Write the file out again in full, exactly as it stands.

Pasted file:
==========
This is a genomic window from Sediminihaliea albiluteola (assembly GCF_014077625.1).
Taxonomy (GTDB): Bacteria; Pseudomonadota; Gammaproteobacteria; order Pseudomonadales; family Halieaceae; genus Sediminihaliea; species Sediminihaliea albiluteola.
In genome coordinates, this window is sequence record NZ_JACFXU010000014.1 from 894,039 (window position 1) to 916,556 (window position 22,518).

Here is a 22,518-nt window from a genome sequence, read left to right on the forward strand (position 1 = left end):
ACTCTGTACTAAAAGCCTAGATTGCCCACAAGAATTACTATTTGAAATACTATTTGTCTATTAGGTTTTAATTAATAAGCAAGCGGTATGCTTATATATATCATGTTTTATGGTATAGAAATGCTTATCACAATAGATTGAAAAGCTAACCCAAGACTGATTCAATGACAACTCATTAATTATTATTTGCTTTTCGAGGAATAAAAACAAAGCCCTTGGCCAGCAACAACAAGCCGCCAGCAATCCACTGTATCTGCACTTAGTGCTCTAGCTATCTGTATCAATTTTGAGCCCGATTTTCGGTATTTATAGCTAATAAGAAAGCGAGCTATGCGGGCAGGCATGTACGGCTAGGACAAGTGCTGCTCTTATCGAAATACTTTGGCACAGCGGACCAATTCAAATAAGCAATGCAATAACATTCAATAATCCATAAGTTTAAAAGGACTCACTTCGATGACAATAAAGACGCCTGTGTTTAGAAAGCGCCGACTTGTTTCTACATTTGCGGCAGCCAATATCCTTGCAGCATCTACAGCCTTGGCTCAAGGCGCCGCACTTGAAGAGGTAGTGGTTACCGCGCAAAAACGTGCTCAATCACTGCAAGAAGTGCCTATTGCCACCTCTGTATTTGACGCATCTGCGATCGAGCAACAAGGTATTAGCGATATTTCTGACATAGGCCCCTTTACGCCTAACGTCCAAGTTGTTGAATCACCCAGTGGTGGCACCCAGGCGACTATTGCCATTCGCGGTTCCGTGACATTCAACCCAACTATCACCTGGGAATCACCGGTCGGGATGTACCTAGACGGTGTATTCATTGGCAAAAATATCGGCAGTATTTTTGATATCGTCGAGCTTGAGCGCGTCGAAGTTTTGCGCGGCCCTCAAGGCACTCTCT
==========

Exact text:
This is a genomic window from Sediminihaliea albiluteola (assembly GCF_014077625.1).
Taxonomy (GTDB): Bacteria; Pseudomonadota; Gammaproteobacteria; order Pseudomonadales; family Halieaceae; genus Sediminihaliea; species Sediminihaliea albiluteola.
In genome coordinates, this window is sequence record NZ_JACFXU010000014.1 from 894,039 (window position 1) to 916,556 (window position 22,518).

Here is a 22,518-nt window from a genome sequence, read left to right on the forward strand (position 1 = left end):
ACTCTGTACTAAAAGCCTAGATTGCCCACAAGAATTACTATTTGAAATACTATTTGTCTATTAGGTTTTAATTAATAAGCAAGCGGTATGCTTATATATATCATGTTTTATGGTATAGAAATGCTTATCACAATAGATTGAAAAGCTAACCCAAGACTGATTCAATGACAACTCATTAATTATTATTTGCTTTTCGAGGAATAAAAACAAAGCCCTTGGCCAGCAACAACAAGCCGCCAGCAATCCACTGTATCTGCACTTAGTGCTCTAGCTATCTGTATCAATTTTGAGCCCGATTTTCGGTATTTATAGCTAATAAGAAAGCGAGCTATGCGGGCAGGCATGTACGGCTAGGACAAGTGCTGCTCTTATCGAAATACTTTGGCACAGCGGACCAATTCAAATAAGCAATGCAATAACATTCAATAATCCATAAGTTTAAAAGGACTCACTTCGATGACAATAAAGACGCCTGTGTTTAGAAAGCGCCGACTTGTTTCTACATTTGCGGCAGCCAATATCCTTGCAGCATCTACAGCCTTGGCTCAAGGCGCCGCACTTGAAGAGGTAGTGGTTACCGCGCAAAAACGTGCTCAATCACTGCAAGAAGTGCCTATTGCCACCTCTGTATTTGACGCATCTGCGATCGAGCAACAAGGTATTAGCGATATTTCTGACATAGGCCCCTTTACGCCTAACGTCCAAGTTGTTGAATCACCCAGTGGTGGCACCCAGGCGACTATTGCCATTCGCGGTTCCGTGACATTCAACCCAACTATCACCTGGGAATCACCGGTCGGGATGTACCTAGACGGTGTATTCATTGGCAAAAATATCGGCAGTATTTTTGATATCGTCGAGCTTGAGCGCGTCGAAGTTTTGCGCGGCCCTCAAGGCACTCTCT